carpet newbie -4 installing

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  #1  
Old 02-19-01, 02:17 PM
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I am looking to tackle a home project of installing carpet. What types are the easiest to do? This is for a new construction. We have not purchased yet. What do you use for "stretching", and where do you purchase or rent these? Also, is $2.75 enough allowance for good carpet and pad? Help??!!
 
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Old 02-21-01, 07:18 AM
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Installing carpet is an art! Not saying you can't do it but the results may be different then someone that has done it most of their lives. A powerstretcher, and knee kicker can be rented, but it takes some knowlegde to know how to use them properly. You will need more tools then a utility knife.

$2.75 a yard or a foot? There are 9 sq ft in one sq yard of carpet. I'd say if that is a per foot price, you have plenty of cash to get a good carpet.
 
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Old 02-21-01, 09:27 AM
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CDW
My $2.75 was per square foot. I have not looked into this a whole lot yet, but I may go for an install job where I need a seam and do it myself for the rest. I have put down vinyl flooring before and small rooms with foam pad backers, but I have not used tacker pads and stretched carpet before. The main place I am looking to do my self is an area 12' x 24' approx. This will meet up with a new laminate floor. Can I get a good stain resistant carpet with install for $2.75 a Square foot?
Dan
 
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Old 02-22-01, 09:50 PM
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Angry Just give us an answer!

I am so fed up with the lack of information available over the internet on laying carpet. I've come to the conclusion that it must be so easy to do that no one wants to let the homeowner know so they can save a bit of money by doing it themself--or else, why not give out the information? If it's really that complicated, any intelligent person could tell by reading the instructions whether they're getting in over their head or not. Either that, or at least we are given the choice of messing the whole thing up. I guess that would teach me! As far as I'm concerned, I'm going to find out how to lay carpet, do it for my friends and myself, and never pay the ridiculous prices (more than some carpets themselves!) being charged just to install one square yard of carpet.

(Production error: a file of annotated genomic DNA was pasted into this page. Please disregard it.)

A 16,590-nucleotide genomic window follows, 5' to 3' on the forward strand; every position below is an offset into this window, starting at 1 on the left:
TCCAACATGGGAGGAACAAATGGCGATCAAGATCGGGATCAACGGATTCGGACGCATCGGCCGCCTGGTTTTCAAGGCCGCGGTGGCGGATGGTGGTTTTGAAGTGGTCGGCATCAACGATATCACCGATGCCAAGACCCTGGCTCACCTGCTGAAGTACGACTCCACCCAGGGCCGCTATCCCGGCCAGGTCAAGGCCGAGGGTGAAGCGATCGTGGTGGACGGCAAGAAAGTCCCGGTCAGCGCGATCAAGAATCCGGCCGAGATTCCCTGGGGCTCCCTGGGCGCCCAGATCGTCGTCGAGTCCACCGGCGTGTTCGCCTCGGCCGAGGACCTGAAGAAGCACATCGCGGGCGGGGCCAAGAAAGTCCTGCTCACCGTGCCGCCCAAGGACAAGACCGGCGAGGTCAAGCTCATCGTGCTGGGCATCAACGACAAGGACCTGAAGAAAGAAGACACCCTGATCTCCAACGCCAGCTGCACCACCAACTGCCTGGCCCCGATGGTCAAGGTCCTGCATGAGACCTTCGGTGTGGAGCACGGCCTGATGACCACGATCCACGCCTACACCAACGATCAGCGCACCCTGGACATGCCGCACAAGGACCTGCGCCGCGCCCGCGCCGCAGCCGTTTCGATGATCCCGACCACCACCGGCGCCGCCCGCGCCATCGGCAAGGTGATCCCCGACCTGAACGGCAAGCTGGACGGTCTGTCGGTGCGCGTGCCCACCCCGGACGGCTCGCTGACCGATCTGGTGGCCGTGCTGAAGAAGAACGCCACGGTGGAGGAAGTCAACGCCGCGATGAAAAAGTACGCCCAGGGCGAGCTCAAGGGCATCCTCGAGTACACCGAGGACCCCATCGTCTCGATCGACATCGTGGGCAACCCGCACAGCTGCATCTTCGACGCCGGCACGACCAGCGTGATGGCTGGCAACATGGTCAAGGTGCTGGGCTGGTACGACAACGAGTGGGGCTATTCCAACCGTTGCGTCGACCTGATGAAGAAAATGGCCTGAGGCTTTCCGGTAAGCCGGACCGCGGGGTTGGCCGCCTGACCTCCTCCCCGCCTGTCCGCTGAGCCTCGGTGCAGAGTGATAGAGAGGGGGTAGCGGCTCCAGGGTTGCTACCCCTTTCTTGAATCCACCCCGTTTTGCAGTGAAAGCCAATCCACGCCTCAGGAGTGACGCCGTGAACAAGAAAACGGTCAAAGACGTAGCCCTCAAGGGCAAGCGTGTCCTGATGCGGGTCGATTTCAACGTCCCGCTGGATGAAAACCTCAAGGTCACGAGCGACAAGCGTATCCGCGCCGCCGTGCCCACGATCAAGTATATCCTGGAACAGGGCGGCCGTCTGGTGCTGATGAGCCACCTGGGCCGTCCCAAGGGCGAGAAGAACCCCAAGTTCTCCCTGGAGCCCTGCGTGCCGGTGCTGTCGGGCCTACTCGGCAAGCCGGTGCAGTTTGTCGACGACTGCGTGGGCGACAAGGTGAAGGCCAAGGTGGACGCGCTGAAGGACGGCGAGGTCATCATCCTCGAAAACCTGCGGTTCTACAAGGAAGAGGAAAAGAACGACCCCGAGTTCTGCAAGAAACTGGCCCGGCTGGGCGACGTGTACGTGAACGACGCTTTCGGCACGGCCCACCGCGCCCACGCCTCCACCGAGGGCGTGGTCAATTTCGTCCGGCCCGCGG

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Old 02-23-01, 05:23 AM
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I could write a book, it would take me every bit of 3 hours or more sitting here typing, to cover every aspect of residential Carpet installations. Different styles of carpets take different methods.(cut pile, loop pile berbers, level loop, wool, axminster, karastan, action-bac, soft-bac, PVC, and many more).

A picture is worth a million words in carpet installation!
Light sources and seam placement play a crucial roll in carpet installation.

If you search back, in the posts past 30 days you will see where I have posted a reply more then once, on how to install different types of carpet. They however were more specific when they posted what they needed, what they were using and where it was going, and what subfloor it was going over. Ok I'll write a book below.....Hope you get the picture, bare with me.

Nail tackstrip around the edges of the room. Keeping it back off the baseboards no farther then 3/8". It will need to be closer to the baseboard, the thinner the carpet is. Transitions to other flooring will need Z-bar, or a finishing metal.

Roll the pad out opposite of the way you have decided to roll out your carpet. Glue to concrete and staple to wood subfloor at the perimeter and seams, you may want to tape the seams also, but noise transfer may happen when carpet gets placed on the pad tape. Trim the pad back just behind the tackstrip.

Cut your carpet 3" longer then the area your working in, for stretching ease, when it comes time to stretch. Roll it out.
Row cut your length for the seam if there is one(room wider then 12') with an awl & topcutter.

Row cut your fill piece with the awl & topcutter.

Place seam tape under the seam area, and the latex(seam sealer) the edges of the carpet that will be seamed together.
Don't get any latex on the carpet nap!!!!! Let it dry!!!!

Slide your fill piece in place after the latex has dried thoroughly.

Use a carpet seam iron set on a medium setting, you don't want it so hot it melts the nylon in the carpet backing. Just enough heat to melt the hot melt glue on the seam tape. Don't leave the iron in one spot too long, and try to keep the backing from sitting on the hot iron!!